In a lot of restaurants You can find a dish called Tartare. It is usually beef steak chopped into very small pieces served with salt, pepper, mustard, chopped shallots, parsley, garlic and a raw egg. On side You will get either french fries or a piece of baguette. In some of the Eastern European countries it can be served with toasts made from a regular bread.
But what is the history of this dish? Tartare probably refers to the Tatar people of Central Asia but the most widely repeated myth says that steak tartare was a horsemeat dish that originated with the horse-eating Mongols of Central Asia who swept across Central Europe 800 years ago. Tartare steak appeared in the best French restaurants at the begging of the 20th century and boomed around 1950 after the Second World War. Some people claim that the dish is best prepared by scraping a cut of meat with a dull knife to produce a purée free of sinews. Few people have time for that, though a few chefs still chop their beef by hand. In todays world You can find besides the classic beef steak tartare also a salmon or a tuna one.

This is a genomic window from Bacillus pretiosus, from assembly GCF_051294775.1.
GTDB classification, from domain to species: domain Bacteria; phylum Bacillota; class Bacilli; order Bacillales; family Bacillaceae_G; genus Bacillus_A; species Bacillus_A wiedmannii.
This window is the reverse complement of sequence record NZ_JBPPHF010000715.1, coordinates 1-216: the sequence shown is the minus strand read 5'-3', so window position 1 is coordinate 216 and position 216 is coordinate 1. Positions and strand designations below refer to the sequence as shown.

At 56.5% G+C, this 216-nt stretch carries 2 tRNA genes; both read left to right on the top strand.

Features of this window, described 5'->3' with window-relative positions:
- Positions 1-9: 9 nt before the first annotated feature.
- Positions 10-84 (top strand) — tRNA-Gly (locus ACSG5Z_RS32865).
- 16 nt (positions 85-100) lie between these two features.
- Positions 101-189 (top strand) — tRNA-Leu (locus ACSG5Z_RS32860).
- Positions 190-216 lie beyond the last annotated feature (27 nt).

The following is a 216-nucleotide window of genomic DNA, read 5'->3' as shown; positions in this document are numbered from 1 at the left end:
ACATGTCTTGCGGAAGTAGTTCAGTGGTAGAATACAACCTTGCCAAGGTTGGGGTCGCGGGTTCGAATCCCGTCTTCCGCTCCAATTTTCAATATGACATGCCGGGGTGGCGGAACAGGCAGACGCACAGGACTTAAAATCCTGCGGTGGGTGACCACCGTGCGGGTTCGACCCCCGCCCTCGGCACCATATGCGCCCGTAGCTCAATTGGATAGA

Today I will show You how to make this amazing salmon tartare by adding my secret ingredient on top.
- 400g of fresh and good quality salmon
- 2 shallots
- olive oil
- 1 lemon
- 1 orange
- salt and black pepper
- before cutting, cool down the salmon so it’s much more easier to work with it, (you can put it into the freezer for 5 minutes if you wish)
- chop the salmon, shallots, and chives into small cubes
- add 1 spoon of olive oil, season with salt, black pepper and mix well
- sprinkle with the juice from 1/4 of the orange and lemon (this will make the tartare very refreshing), finish the seasoning with salt, black pepper or more juices to match Your taste if needed
As You can see there is not so much work behind this great and simple dish. The only thing You need is a very sharp knife and couple of ingredients. What makes my salmon tartare so special is the orange. The taste of fresh salmon and the sweet orange is simply amazing. Also feel free to grate a bit of the orange zest if You want more intense orange taste. Best served with a good fruity wine or a cold beer and toasts with garlic. Enjoy 🙂